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Fitness 101: What causes most sports injuries?


Ask around, and you’ll find that most people devote at least one New Year’s resolution to getting fit in the coming year. They’ll shout from the rooftops that this is the year that they will get into shape, tone up, master a new sport and run a marathon.

But before you buy a twelve-month package of muay thai classes, heed Dr Low’s words of warning. He says the one thing that most of us, fuelled by holiday guilt and unwavering optimism, don’t want to hear. He cautions us to take it slow.               

“Don’t attempt to do too much, too soon. This is to blame for most of the injuries that come through my door. I should get it tattooed somewhere,” he laughs.              

Making Changes Too Quickly

The first thing that Dr Low asks new patients is “What have you changed?” This could be starting a new sport, changing your technique or even purchasing new shoes. A rapid increase in frequency and intensity will also land you a spot on the doctor’s table.   

A classic example is when runners decide to tweak their running style while preparing for a marathon.

“This is a big fad right now. Runners read in a magazine that a forefoot landing style will improve their performance. So they immediately make the adjustment. The result is often pain in the calf muscle and Achilles tendon.”

Dr Low says that the personality traits of sports enthusiasts also get them into trouble.

“Many go in hardcore. They’re so enthusiastic, and they don’t realise that they are placing all sorts of different stresses on their bodies.”

This means that even experienced runners should ease into hill work, and gym-goers shouldn’t jump straight into muay thai boxing.              

“Change is good, but it must be progressive. Take small steps. Start humbly and put your ego away. And make sure you have sufficient recovery time between sessions.”

Trend Spotters             

You may want to dive headfirst into the next big exercise trend, but adaption is the key to remaining injury-free. Take it easy in your first Zumba class, and don’t try out your new shoe gloves with a 10K test run. And what about the latest craze in barefoot running?

“I’m not a proponent of it for regular running. Short distance barefoot running can build foot and lower leg strength. But we are not a barefoot community, so it’s not the best idea for most people.”

Weekend Warrior         

Dr Low notes an interesting tendency, especially among expats, to overdo weekend exercise to make up for missed sessions during the week.

“Due to long work hours or business travel, people who can’t exercise during the week try to stack it up on the weekends. They will jump from riding 70km to doing 120km with a group that has been training progressively. These people are usually driven by guilt over not exercising, so they really push it on the weekends to make up for lost time. In the end, they wind up injuring themselves.”

Dr Low

On common injuries: “The most common injuries I see are in the lower back. These are followed closely by shoulder injuries, which are often caused by racket sports, swimming, cycling or boxing.”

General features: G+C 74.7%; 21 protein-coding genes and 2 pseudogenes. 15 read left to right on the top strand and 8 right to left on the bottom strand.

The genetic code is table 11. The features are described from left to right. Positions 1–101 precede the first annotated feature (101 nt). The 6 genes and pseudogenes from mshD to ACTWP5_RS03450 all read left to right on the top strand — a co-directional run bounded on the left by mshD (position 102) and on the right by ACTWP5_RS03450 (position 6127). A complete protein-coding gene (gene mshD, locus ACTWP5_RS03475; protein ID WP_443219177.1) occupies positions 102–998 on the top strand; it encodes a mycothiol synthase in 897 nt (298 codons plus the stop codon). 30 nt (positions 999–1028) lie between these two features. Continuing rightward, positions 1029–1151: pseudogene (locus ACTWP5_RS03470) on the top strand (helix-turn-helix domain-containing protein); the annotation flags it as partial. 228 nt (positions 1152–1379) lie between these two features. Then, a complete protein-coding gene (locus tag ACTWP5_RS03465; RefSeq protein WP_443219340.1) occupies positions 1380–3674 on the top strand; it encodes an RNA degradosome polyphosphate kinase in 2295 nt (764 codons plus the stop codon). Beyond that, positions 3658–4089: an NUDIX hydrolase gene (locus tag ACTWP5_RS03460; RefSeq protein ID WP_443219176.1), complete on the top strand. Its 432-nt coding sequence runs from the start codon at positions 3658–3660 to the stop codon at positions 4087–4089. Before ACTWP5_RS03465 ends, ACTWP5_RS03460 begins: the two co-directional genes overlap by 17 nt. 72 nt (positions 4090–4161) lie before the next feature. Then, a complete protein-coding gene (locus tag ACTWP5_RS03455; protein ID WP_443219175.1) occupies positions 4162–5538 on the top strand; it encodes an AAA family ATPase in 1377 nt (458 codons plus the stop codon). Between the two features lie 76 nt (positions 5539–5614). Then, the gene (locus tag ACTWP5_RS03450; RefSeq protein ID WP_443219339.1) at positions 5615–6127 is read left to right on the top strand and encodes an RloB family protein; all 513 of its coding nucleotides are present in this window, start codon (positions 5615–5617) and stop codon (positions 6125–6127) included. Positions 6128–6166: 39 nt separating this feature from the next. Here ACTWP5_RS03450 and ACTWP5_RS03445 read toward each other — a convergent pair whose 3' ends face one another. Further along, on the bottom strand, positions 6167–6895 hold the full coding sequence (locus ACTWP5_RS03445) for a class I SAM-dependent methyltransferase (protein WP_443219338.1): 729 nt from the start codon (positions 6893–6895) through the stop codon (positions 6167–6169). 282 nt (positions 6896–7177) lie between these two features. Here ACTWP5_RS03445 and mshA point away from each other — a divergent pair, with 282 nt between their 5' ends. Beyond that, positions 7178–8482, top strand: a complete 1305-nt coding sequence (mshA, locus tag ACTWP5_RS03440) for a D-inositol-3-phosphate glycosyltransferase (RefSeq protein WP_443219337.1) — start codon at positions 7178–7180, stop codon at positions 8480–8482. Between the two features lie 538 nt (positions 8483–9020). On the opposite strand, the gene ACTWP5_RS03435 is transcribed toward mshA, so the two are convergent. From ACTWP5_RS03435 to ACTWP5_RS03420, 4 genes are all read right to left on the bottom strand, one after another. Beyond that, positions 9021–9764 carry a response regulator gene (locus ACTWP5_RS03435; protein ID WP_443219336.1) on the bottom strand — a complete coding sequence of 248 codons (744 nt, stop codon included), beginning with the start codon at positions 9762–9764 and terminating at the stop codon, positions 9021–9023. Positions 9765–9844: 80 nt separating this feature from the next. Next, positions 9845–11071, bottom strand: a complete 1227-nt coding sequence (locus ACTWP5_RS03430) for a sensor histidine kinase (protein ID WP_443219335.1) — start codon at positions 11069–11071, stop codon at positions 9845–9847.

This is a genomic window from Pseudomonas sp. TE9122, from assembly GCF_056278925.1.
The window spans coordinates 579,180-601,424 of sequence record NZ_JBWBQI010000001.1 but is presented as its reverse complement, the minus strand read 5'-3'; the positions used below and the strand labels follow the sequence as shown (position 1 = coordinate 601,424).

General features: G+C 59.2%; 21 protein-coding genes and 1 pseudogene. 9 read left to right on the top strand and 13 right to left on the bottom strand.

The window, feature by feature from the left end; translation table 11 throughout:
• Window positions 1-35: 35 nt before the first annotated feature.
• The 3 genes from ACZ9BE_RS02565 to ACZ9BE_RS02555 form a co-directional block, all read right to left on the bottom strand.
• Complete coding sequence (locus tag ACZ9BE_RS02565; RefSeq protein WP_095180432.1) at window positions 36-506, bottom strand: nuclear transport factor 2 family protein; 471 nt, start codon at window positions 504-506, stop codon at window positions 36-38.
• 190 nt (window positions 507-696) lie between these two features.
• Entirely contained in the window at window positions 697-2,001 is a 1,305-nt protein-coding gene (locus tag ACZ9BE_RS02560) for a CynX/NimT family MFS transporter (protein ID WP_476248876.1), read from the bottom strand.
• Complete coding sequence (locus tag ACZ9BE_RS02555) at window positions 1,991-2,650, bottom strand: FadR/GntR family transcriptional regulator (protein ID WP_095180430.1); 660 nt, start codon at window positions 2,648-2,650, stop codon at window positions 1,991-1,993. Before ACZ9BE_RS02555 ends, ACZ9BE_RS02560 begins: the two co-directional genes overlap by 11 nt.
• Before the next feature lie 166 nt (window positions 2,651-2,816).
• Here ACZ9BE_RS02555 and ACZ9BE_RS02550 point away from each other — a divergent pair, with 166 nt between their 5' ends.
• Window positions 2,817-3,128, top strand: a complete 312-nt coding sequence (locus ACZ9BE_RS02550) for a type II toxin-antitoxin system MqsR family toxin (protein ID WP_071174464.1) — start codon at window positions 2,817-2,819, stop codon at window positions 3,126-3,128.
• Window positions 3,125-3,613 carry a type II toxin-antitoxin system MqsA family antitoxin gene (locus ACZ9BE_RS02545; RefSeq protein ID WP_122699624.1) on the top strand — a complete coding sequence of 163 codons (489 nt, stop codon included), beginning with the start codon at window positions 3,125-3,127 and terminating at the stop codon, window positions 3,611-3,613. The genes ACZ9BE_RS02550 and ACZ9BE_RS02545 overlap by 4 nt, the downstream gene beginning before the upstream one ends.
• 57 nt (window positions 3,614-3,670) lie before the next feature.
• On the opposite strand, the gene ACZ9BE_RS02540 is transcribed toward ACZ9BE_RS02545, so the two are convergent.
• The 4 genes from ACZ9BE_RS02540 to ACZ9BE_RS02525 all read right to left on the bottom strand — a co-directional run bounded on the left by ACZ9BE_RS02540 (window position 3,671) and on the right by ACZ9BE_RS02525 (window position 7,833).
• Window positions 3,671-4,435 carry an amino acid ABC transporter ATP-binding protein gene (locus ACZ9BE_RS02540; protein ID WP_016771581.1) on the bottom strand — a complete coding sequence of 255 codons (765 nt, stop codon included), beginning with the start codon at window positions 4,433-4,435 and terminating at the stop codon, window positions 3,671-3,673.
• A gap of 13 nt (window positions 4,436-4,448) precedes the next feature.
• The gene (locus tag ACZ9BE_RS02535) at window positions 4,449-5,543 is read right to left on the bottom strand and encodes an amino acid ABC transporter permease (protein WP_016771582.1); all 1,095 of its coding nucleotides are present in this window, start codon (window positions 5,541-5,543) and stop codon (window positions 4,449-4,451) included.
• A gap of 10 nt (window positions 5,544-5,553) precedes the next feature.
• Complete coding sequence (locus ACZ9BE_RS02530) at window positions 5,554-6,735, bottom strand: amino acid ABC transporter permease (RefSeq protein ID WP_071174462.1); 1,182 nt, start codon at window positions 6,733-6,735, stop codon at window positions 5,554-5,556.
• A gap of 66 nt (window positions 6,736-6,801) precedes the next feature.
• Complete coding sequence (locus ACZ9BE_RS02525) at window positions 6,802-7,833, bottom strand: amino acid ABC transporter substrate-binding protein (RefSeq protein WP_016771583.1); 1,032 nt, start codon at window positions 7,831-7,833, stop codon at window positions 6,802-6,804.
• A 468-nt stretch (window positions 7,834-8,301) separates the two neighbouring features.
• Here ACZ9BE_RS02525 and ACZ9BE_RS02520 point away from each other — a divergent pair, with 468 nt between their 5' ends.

On the triathlon obsession in Singapore: “The weather allows you to train year round. There’s group interaction, so it becomes a social thing and even an identity for some people. Plus, it’s cool! It’s got equipment, gear, even special shoes.”
On exercise addicts: “Exercise can become addictive. But it’s addictive in a good way… until it starts to erode your family and social life.”

Not Seeking Help

Dr Low asks me if I know the biggest fear that exercise fanatics have about going to the doctor.

“A recommendation for surgery?” I speculate.

“No. People are afraid that the doctor will tell them to stop participating in their sport.”

Dr Low never asks patients to completely stop exercising. “Instead, I’ll ask them when their next event is and what their goals are. Part of the approach to sports medicine is to think with the athlete. People can continue being active, but it’s important that they understand that we may need to alter exercises for a while to buy time for the body to heal.”

Recovery typically starts with a round of anti-inflammatories, followed by stretching exercises and a period of “relative rest”, which may mean stopping the aggravating activity for a short period of time and substituting other forms of exercise. For a runner, this may take the form of a one-week break, limited speed and hill work and a return to your old shoes and running style until the pain is gone.     

“I want patients to feel that they can trust me. That is why I need to understand their exercise goals. I pray every day before I come into work to be able to provide two things to my patients – healing and hope.”

He points to a photograph of himself that was snapped at the tail end of crushing tee-off. A lifelong athlete, Dr Low says that many of his patients are comforted to know that he participates in the same sports that they do. As such, he also knows the anguish of suffering from sports-related injuries, though most occurred in his younger days.

The cause of his injuries? “I was doing too much, too soon.”

Pacific Healthcare Specialist Centre

290 Orchard Road, #19-01 Paragon

Call 6883 6957